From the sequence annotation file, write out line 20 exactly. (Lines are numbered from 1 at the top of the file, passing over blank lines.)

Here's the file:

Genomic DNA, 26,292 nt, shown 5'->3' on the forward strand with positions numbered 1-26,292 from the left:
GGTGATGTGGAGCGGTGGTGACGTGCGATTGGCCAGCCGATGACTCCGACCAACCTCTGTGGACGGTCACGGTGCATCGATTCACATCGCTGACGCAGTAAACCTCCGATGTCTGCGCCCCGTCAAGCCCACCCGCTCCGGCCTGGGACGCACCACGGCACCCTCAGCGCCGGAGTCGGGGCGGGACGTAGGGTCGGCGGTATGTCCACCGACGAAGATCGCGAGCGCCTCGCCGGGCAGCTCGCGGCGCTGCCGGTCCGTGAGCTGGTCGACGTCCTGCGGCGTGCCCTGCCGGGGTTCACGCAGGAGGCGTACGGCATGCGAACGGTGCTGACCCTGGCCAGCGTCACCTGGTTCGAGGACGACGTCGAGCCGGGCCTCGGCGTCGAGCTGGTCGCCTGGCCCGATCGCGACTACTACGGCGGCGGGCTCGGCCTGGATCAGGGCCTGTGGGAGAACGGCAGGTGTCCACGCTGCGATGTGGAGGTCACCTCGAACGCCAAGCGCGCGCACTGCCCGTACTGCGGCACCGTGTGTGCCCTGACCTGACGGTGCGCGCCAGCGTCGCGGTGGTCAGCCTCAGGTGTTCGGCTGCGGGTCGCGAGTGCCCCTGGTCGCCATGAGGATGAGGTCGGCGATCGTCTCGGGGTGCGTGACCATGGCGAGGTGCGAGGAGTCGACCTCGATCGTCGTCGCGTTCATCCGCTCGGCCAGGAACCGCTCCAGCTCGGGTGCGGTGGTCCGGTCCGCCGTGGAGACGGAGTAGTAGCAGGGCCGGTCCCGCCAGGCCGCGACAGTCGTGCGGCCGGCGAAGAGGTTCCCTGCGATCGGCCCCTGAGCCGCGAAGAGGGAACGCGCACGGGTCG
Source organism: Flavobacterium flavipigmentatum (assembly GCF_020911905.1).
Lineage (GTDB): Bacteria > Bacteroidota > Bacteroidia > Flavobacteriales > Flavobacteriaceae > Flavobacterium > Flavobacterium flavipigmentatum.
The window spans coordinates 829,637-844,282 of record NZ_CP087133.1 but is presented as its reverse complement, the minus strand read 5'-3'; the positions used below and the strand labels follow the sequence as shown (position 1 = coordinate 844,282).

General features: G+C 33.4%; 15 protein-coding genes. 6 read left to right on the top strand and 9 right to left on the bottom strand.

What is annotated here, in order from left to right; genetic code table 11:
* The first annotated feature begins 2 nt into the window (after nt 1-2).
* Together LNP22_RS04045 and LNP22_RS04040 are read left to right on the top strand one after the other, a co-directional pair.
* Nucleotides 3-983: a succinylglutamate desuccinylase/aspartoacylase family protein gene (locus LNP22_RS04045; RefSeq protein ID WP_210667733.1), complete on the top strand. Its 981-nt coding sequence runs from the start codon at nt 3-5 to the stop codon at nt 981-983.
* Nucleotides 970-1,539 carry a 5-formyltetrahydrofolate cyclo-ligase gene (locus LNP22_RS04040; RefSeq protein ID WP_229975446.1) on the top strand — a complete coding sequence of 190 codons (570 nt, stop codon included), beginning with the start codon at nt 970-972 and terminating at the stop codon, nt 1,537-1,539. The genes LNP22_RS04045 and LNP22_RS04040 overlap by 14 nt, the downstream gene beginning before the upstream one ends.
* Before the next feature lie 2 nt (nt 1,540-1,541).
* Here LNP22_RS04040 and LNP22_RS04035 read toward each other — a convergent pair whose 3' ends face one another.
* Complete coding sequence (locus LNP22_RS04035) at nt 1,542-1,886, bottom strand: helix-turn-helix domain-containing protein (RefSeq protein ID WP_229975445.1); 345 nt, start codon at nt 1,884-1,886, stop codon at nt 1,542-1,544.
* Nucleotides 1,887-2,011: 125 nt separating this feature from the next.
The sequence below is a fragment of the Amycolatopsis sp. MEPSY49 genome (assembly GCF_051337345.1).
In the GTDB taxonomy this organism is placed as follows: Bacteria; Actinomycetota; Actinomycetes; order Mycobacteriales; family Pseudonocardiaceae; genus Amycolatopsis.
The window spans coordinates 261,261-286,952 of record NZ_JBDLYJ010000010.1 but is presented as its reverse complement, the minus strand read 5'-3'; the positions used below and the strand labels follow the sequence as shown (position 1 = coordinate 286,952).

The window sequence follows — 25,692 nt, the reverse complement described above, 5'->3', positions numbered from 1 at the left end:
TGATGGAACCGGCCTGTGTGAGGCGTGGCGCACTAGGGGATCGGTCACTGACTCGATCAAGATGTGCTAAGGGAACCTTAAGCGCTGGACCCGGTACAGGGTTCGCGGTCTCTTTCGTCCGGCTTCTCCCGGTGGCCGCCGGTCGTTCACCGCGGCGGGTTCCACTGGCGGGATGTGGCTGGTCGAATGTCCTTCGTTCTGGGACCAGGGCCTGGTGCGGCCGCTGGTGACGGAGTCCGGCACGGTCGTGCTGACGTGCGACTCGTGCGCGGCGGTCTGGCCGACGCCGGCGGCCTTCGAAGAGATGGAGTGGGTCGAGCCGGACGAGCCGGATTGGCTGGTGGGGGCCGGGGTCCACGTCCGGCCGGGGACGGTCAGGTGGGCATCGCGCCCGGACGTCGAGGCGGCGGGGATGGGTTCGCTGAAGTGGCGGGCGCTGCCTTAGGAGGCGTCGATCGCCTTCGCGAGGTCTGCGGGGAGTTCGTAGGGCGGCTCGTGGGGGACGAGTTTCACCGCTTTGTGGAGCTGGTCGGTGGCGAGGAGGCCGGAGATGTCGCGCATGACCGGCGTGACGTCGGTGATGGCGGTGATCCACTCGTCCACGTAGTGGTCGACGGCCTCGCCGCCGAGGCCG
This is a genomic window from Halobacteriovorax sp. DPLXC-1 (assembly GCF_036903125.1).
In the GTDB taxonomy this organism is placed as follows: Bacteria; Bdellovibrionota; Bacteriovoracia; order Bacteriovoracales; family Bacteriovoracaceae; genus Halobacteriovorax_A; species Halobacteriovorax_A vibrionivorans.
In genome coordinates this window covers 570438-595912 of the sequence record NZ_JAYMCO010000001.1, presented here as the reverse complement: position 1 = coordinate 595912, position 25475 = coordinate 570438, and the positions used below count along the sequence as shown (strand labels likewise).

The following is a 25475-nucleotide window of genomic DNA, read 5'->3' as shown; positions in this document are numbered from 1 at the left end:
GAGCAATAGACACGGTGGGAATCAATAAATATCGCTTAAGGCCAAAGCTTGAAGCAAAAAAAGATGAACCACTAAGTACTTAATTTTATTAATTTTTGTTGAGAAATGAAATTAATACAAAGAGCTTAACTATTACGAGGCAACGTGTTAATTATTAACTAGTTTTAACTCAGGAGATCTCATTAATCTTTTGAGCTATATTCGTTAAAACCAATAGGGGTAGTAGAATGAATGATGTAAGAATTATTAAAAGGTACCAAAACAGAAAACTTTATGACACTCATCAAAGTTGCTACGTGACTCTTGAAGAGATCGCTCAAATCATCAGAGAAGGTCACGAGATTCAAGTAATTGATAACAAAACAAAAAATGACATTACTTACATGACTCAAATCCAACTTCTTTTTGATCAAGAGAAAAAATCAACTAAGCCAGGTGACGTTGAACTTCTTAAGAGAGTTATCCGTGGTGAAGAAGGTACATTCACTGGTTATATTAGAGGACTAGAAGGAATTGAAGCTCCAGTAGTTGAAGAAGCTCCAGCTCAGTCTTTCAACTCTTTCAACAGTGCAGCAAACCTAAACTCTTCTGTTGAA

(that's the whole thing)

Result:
TGATGGAACCGGCCTGTGTGAGGCGTGGCGCACTAGGGGATCGGTCACTGACTCGATCAAGATGTGCTAAGGGAACCTTAAGCGCTGGACCCGGTACAGGGTTCGCGGTCTCTTTCGTCCGGCTTCTCCCGGTGGCCGCCGGTCGTTCACCGCGGCGGGTTCCACTGGCGGGATGTGGCTGGTCGAATGTCCTTCGTTCTGGGACCAGGGCCTGGTGCGGCCGCTGGTGACGGAGTCCGGCACGGTCGTGCTGACGTGCGACTCGTGCGCGGCGGTCTGGCCGACGCCGGCGGCCTTCGAAGAGATGGAGTGGGTCGAGCCGGACGAGCCGGATTGGCTGGTGGGGGCCGGGGTCCACGTCCGGCCGGGGACGGTCAGGTGGGCATCGCGCCCGGACGTCGAGGCGGCGGGGATGGGTTCGCTGAAGTGGCGGGCGCTGCCTTAGGAGGCGTCGATCGCCTTCGCGAGGTCTGCGGGGAGTTCGTAGGGCGGCTCGTGGGGGACGAGTTTCACCGCTTTGTGGAGCTGGTCGGTGGCGAGGAGGCCGGAGATGTCGCGCATGACCGGCGTGACGTCGGTGATGGCGGTGATCCACTCGTCCACGTAGTGGTCGACGGCCTCGCCGCCGAGGCCG